I have as soon as I get in order to analyse in a regular, scientific and cool way Italian beauty. I shall begin with the frappante, then will come tournure, then the air touchante and then the brilliante, these four heads will form the first part of the Subject, then come the minor graces & then the Features, the fine, the delicate, the insignificant, the sn---. Complexion comes last. The subdivisions will comprise a great variety of points which must all be examined with the greatest care and painfull [sic] research. My friend old Coins has a much easier task to perform for he can peep into little corners and crannies with his magnifier in order to discover hidden beauties and defects, but I have no such convenient instrument, time and experience can only afford me assistance. I must in some measure grope in the dark as it were and after all leave much to conjecture. Besides my notions on such a subject are as yet quite un-italianized, they are too northern and crude and I have a host of "grave authorities" to contend with who talk about the venus de Medici's and the received notions of Beauty, I am afraid I shall be so bold as to deny that any such notions are received. There are perhaps some certain things about which all Nations and sexes are agreed but these are points which constitute only a part of the complex Idea of Beauty. They are like the aqua pura of the medicine or the Pottage of a French dinner, solvents or foundations of various strange hodgepodges. Who is there that would not point out some faults even in the Venus if he dared. I think her at present (mind I will not commit myself) much too cold, there is no love, no luxuriance (& I am not quite singular I believe in this complaint) but this may be because I am too hot. When I have seen the thing itself "the statue that enchants the world" perhaps I shall be like the rest of the world.
We occupied another morning in a visit to an old pallace (but latterly an hospital) about 2 miles from Milan mentioned by Addison in his "Remarks on Italy" & by father Bartolin in his "Treatise on Sounds". There appears nothing peculiar in the construction of the Building. The part where the extraordinary Echo takes place consists of its three high dark and blank walls which form an open courtyard. I placed myself at a small window in one of the two walls opposite to each other and fired a pistol many times but could never count more than 50 repetitions (Addison counted 56 I think). The sound of laughter is [the] most ridiculous thing imaginable & perfectly irresistible. One Ha as Addison says makes a great laugh. The best explanation of the Phenomenon may perhaps be the most simple, it may perhaps be an extraordinary instance of the Common reflection of Sound produced by the extraordinary magnitude, hardness & dryness of these walls & by their not being pierced with any other aperture except that from whence the report issues. The distance of the walls from each other is about 80 yards I think.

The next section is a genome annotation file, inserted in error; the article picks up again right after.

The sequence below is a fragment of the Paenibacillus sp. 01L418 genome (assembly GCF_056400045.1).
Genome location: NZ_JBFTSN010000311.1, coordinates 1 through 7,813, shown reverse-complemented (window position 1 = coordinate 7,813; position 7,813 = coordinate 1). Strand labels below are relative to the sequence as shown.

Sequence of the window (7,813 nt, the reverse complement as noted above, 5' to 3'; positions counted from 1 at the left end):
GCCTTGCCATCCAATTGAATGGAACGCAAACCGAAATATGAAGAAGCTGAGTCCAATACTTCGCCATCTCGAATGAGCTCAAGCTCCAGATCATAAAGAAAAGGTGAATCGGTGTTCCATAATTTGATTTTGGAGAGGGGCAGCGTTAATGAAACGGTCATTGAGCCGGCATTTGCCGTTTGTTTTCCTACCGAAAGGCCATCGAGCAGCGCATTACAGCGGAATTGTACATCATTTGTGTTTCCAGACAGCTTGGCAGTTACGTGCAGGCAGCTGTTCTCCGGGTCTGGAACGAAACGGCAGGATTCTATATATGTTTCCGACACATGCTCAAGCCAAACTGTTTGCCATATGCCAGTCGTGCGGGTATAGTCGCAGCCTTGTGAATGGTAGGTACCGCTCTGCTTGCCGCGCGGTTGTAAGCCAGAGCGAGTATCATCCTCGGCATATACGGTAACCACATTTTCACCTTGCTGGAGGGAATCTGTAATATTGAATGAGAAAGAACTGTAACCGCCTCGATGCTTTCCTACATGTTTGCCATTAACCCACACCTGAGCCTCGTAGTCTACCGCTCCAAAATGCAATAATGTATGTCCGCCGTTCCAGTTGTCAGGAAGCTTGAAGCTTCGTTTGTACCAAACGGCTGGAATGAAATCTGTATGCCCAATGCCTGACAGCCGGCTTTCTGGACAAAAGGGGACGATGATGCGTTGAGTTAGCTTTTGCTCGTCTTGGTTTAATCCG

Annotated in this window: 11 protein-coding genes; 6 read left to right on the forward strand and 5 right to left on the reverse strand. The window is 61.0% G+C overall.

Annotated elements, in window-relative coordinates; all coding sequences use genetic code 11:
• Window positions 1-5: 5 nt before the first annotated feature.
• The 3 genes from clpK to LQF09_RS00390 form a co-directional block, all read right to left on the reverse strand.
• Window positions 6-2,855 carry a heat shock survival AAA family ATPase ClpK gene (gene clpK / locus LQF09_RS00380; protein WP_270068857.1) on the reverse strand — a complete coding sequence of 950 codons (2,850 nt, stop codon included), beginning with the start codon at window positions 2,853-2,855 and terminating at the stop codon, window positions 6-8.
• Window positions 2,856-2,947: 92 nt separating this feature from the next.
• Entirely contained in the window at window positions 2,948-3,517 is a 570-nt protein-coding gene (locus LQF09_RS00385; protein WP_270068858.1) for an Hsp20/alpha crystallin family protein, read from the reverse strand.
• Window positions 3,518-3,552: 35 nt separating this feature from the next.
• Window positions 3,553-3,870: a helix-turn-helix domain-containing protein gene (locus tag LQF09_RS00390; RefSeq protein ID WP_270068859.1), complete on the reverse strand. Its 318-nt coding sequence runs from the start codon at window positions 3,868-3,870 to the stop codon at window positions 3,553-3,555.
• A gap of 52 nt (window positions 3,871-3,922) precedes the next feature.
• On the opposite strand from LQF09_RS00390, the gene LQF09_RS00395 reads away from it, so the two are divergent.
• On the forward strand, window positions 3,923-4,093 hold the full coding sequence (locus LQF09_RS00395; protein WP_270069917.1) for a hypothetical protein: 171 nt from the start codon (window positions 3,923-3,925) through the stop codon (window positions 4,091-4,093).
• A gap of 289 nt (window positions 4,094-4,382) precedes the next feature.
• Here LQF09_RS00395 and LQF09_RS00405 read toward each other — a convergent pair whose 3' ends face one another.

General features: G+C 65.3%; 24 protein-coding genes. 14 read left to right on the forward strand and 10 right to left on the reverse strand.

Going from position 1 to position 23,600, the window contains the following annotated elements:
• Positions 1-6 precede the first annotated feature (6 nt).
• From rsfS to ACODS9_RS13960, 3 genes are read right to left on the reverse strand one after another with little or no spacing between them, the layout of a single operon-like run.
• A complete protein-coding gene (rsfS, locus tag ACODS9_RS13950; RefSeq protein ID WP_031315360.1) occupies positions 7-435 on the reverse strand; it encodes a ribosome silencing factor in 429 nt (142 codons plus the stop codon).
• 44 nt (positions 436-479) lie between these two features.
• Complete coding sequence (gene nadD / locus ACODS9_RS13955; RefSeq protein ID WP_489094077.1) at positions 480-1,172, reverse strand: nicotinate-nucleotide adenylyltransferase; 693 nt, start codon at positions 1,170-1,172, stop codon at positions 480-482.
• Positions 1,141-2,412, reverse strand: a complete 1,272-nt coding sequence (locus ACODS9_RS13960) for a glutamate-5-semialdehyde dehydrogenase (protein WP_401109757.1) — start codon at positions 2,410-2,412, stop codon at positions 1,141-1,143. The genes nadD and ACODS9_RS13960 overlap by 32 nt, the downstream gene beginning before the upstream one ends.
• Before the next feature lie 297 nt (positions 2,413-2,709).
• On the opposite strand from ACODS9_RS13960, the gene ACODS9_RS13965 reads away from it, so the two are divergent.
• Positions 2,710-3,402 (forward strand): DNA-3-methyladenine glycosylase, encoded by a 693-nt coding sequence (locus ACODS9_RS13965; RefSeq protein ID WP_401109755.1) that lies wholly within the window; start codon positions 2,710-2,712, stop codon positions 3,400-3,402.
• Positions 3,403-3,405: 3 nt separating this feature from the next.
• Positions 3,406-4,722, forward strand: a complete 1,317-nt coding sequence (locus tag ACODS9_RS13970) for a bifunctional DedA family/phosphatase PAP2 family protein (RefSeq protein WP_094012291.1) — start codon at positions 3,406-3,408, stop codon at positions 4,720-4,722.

Tuesday Octr 20th
I have just returned from an Opera which I have seen at least 8 times, the Barone di Dolsheim, and I am not tired of it yet altho' I believe there is nothing very particularly fine either in the music or the musicians and actors. I suppose I am learning to lounge like all the rest of the folks here who go night after night to see the same Opera repeated sometimes 20 or 30 nights. In order that I may not despise myself I say I can't find out the beauties of good music without usage. An Englishman accustomed at all to our Opera must ever be terribly shocked & disgusted here. If your toe be trod upon you get no bow. You get nothing in the pit but music & nothing after a few first nights in the Boxes but gaping stale compliments or cards, but then your entertainment is cheap. Perhaps this is one reason why every body in Italy is more or less musical, another reason may be perhaps that having nothing tolerable in the drama the public attention is absorbed in Music.
"It is at the Theatre alla Scala at Milan that you see all the beauty & fashion but I could not discover a great deal of either"